The latest retail sales data from the Australian Bureau of Statistics show a rise of 0.1 per cent in May, seasonally adjusted, which was slightly below the consensus forecast of 0.2 per cent.
This follows a fall of 0.1 per cent in April and a rise of 0.3 per cent in March.
Annual growth slowed to 2.4 per cent in May, the slowest pace since the start of 2018, according to Westpac, and well below the long-run average of 4 per cent over the year.
Westpac analyst Matthew Hassan described the May update as “bleak but not bleaker than expected”.
“Retail sales are treading water in nominal terms rather than contracting,” Hassan said.
“As such the wash up for the June quarter volumes that feed into national accounts estimates of consumer spending will depend heavily on what has been happening on the price side.”
Hassan noted that moves in food prices negatively impacted the food sales, which was the main source of weakness in the month.
The category, which accounts for 40 per cent of retail spending, fell 0.3 per cent in May, seasonally adjusted. Excluding food retailing, sales would have risen 0.4 per cent in the month.
“We suspect retail price inflation has slowed significantly from the food price driven gains over the last two quarters. The June quarter CPI update due at the end of the month will be an important pointer on this question and the extent to which growth in consumer demand is slowing,” Hassan said.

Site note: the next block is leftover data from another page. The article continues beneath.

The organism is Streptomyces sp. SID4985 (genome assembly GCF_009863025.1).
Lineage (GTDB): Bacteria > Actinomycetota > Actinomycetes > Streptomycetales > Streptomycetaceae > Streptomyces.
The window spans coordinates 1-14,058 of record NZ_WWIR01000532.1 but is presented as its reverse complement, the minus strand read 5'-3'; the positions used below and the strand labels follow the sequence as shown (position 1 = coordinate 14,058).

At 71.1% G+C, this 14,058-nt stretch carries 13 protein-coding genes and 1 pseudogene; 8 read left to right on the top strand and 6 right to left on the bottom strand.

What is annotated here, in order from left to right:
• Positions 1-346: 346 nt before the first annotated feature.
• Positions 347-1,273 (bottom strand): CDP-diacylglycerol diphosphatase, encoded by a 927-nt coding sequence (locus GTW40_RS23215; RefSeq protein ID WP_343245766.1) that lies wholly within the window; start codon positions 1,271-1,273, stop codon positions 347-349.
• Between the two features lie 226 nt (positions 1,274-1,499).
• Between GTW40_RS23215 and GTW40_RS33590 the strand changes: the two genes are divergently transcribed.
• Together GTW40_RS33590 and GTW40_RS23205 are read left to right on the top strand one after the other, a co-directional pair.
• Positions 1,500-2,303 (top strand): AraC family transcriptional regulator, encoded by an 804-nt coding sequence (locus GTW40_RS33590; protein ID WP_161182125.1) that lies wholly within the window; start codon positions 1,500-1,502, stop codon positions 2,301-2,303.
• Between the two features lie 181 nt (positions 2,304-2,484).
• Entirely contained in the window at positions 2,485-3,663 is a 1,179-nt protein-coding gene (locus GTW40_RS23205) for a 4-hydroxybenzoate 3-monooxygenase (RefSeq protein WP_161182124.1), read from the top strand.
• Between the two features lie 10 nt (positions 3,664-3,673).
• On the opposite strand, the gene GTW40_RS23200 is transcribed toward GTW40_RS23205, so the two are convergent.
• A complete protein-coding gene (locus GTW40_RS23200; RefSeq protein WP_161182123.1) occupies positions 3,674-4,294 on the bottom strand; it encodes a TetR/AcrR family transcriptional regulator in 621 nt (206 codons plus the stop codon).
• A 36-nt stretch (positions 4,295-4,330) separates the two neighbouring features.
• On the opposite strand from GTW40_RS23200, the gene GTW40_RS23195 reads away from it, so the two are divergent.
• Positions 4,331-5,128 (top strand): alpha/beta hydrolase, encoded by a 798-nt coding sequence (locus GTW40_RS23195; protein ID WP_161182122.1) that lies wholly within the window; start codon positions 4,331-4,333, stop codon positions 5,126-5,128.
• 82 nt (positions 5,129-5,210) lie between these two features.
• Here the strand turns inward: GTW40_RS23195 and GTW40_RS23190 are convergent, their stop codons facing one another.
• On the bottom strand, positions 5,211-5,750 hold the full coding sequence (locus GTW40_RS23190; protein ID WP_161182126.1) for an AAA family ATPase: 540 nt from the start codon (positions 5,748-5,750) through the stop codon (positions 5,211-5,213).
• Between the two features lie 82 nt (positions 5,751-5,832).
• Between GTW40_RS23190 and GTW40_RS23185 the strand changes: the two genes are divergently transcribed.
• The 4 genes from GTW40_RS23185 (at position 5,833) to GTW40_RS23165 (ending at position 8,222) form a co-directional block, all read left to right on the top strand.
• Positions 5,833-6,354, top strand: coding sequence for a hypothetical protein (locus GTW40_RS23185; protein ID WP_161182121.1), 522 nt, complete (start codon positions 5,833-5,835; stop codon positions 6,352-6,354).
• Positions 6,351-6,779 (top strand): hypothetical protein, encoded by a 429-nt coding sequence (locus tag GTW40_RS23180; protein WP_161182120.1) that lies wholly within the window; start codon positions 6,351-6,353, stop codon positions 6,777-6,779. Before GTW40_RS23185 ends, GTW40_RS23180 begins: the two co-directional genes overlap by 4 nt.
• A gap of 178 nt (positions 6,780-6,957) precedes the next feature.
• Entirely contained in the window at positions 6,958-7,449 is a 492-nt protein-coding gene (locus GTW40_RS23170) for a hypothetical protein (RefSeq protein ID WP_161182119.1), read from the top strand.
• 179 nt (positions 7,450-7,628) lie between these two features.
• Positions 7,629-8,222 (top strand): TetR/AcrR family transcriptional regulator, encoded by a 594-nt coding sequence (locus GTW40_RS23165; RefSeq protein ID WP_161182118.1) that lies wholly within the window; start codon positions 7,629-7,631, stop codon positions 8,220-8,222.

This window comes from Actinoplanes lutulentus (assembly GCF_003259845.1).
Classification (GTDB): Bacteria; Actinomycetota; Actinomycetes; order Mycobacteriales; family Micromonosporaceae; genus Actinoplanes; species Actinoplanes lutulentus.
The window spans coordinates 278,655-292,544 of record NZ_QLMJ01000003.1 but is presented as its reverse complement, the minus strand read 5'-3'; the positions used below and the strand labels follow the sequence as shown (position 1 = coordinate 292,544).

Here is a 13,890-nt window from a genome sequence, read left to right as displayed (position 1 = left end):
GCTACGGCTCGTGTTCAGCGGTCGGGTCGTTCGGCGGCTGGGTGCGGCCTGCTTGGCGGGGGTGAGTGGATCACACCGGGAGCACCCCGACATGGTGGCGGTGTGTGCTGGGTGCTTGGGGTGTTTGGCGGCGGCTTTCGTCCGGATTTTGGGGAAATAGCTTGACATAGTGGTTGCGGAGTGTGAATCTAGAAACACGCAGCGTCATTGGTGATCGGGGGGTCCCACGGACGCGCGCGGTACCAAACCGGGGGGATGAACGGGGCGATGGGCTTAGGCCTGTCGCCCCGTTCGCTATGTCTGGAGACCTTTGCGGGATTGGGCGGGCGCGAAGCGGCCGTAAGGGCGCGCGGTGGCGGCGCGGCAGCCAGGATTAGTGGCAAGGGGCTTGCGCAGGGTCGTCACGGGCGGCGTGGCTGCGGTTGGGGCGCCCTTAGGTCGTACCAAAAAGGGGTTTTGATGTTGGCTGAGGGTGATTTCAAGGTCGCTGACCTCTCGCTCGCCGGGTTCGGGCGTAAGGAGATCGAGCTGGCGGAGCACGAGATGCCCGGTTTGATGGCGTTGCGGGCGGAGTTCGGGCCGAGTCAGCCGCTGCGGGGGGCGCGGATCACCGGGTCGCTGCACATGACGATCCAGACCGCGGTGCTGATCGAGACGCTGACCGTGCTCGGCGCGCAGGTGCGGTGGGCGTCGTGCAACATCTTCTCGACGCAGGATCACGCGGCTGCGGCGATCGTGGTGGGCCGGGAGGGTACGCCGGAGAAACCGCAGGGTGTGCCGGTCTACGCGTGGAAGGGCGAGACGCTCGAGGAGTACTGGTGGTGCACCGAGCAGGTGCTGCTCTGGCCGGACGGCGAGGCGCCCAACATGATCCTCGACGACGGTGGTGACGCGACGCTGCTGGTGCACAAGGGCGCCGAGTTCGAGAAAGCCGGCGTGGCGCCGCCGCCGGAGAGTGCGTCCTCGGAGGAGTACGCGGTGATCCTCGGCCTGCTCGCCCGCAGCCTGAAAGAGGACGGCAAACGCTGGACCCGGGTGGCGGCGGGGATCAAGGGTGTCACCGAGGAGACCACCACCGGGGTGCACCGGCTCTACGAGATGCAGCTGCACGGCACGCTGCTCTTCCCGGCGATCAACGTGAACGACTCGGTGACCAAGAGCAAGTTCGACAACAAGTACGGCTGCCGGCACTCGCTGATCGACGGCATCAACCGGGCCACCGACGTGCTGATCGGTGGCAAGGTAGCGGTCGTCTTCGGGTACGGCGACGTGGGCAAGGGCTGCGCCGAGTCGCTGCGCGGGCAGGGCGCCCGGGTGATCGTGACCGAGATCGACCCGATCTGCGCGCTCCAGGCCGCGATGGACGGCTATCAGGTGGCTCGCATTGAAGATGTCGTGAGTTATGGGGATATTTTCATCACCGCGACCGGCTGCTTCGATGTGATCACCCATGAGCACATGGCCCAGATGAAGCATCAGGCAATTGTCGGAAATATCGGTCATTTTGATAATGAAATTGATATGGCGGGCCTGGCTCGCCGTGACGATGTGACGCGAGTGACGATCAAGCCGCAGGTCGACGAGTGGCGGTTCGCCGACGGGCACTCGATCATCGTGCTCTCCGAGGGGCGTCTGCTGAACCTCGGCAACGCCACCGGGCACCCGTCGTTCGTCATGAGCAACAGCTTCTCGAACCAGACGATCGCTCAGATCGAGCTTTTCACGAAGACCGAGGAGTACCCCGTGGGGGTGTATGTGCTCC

Other retail industries showed mixed results in May, with rises in cafes, restaurant and takeaway food services (0.7 per cent), household goods retailing (0.5 per cent) and other retailing (0.6 per cent). These rises were offset by falls in department stores (-0.4 per cent), clothing, footwear and personal accessory retailing (-0.2 per cent) and food retailing (-0.3 per cent).
By state and territory, gains were seen in Victoria (0.6 per cent), South Australia (0.5 per cent), the Australian Capital Territory (0.7 per cent) and the Northern Territory (0.5 per cent). Sales declined in Queensland (-0.3 per cent), New South Wales (-0.1 per cent), Western Australia (-0.2 per cent) and Tasmania (-0.4 per cent) in seasonally adjusted terms.
On Wednesday, NAB released its monthly Online Retail Sales Index, showing a 3.6 per cent gain in the month, following a weak result in April, when online sales contracted by 3.3 per cent.
Takeaway food, the smallest online retail category, saw the biggest gain in the month of 9 per cent.